Fusing the two platforms like ForgetMeNot Africa has done is a very noble and great business idea. It’s killing off SMS one technology at a time. But SMS will not go down without a fight. Its beneficiaries, the mobile operators, will not just stand by either. They’ll try to charge for every single chat message, every single email and for every ‘single item’ in the most bizarre ways imaginable. But SMS’s death is imminent. And when it does wither away, no one but the operators will mourn it.

image via etxt.co.zw


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27 thoughts on “Bridging the digital divide with eTXT. Killing SMS one innovation at a time

  1. Agreed that the traditional SMS will soon be a thing of the past.  But in the meantime, there are some other solutions that offer the best of both worlds.  biNu provides a unified messaging solution offering chat messages, SMS and email all in a fast mobile client that works on all phones. m.binu.com

  2. Well said, *hands clapping* Thought it was just me, the cost of those chat messages is just ridiculous. One question I always wanted to ask, who pays for the messages that I receive (notifications) from Facebook.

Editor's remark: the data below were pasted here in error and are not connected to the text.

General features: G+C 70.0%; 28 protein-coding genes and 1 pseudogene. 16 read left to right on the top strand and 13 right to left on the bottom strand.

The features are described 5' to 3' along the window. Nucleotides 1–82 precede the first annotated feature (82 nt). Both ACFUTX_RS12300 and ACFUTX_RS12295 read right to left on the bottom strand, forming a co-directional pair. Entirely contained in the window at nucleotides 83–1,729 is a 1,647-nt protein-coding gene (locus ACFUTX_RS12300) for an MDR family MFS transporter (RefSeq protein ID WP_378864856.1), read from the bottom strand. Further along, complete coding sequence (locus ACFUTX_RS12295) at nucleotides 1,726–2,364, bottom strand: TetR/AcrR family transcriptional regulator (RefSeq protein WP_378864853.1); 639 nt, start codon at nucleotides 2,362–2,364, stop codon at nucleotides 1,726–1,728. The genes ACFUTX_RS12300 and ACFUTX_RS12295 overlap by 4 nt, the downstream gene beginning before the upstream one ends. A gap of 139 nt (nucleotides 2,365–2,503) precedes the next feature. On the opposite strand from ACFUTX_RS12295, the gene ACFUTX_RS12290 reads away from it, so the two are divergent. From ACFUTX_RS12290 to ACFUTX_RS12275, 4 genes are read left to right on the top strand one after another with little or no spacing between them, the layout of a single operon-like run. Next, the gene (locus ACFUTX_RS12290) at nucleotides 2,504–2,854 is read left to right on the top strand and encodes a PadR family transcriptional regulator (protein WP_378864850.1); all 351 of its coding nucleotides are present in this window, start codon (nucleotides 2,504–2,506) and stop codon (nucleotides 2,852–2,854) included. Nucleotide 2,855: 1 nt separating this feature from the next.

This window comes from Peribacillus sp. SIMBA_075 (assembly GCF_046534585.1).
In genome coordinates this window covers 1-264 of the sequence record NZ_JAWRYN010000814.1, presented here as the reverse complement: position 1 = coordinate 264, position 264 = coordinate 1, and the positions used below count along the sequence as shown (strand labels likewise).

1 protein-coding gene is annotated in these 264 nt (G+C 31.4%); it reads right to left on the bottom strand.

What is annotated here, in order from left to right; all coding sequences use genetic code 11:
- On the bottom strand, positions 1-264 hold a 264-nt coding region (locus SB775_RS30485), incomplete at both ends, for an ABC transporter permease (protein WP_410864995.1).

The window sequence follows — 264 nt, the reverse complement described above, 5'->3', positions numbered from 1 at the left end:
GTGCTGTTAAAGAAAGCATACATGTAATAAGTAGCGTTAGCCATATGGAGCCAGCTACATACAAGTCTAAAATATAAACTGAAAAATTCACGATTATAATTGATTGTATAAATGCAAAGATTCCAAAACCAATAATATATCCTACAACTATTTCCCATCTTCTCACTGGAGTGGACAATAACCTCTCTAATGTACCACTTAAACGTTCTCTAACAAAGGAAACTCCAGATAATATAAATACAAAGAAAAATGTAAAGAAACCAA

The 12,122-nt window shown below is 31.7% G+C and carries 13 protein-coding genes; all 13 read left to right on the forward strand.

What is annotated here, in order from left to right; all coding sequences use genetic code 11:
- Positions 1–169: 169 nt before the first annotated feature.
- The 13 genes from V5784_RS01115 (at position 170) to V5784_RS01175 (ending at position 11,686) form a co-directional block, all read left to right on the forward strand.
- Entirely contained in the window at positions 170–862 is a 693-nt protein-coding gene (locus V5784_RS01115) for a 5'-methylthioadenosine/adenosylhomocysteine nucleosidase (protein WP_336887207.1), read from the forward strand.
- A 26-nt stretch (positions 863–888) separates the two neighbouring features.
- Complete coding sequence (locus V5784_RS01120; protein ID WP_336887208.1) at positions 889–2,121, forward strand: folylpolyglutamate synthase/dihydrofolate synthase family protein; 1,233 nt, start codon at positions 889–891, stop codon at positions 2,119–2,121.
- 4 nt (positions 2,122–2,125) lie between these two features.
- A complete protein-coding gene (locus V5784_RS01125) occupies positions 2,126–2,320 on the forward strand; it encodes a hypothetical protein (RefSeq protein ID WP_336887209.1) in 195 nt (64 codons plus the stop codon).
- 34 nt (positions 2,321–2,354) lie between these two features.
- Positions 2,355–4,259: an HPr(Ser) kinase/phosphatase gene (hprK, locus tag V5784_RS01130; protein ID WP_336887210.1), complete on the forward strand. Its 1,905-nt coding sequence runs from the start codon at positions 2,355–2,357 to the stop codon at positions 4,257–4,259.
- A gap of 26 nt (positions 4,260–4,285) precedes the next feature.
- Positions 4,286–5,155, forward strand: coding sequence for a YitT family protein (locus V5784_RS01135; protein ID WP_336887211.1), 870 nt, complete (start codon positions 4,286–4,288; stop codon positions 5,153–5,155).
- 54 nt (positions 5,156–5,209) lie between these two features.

1. Still too high, it costs the networks NOTHING to send an sms!!!!An sms is send via data, and if you look at its size, less than 140b (that’s bytes, not KB or MB) when they charging you $0.10 for 1Mb, how many 140b go into 1Mb…. hhhhmmmm, let me see, thats the highest theft taking place from these networks!!!
      proud to say that biNu is making head way on the local market and we at http://www.facebook.com/telecelzw (Telecel Zw – The Unofficial Page) are happy to be associated with them.

      1. That’s the local businesses for you.
        They don’t update their online content. You’re lucky even to have found some online help about the service.

  3. I am sure that SMS is here to stay, at least for the next decade or so especially here in Zim. The reason bn that most people are slow to embracing internet and the internet based sms platforms that are there. I have been using dasuba.com since Techzim published an article about it some time back and I am very pleased with the service. However, I have tried a dozen times to convince some of my friends to try it but most are jus not so into it… Internet phobia I guess… Nway the point is that if many people embrace internet based sms platforms like dasuba, then we can start talking of the “death of conventional sms” but as things stand, its here to stay…

  4. internet inoda MAGETSI!!!! (even takati mobile, we still need to charge the phones). Hurumende yedu doesnt seem to realise this. Tichiri kugadzira magetsi ne mishini yakasiyiwa nemushakabvu Ian (nehurumende yake yehudzvanyiriri) kuma 60-70’s.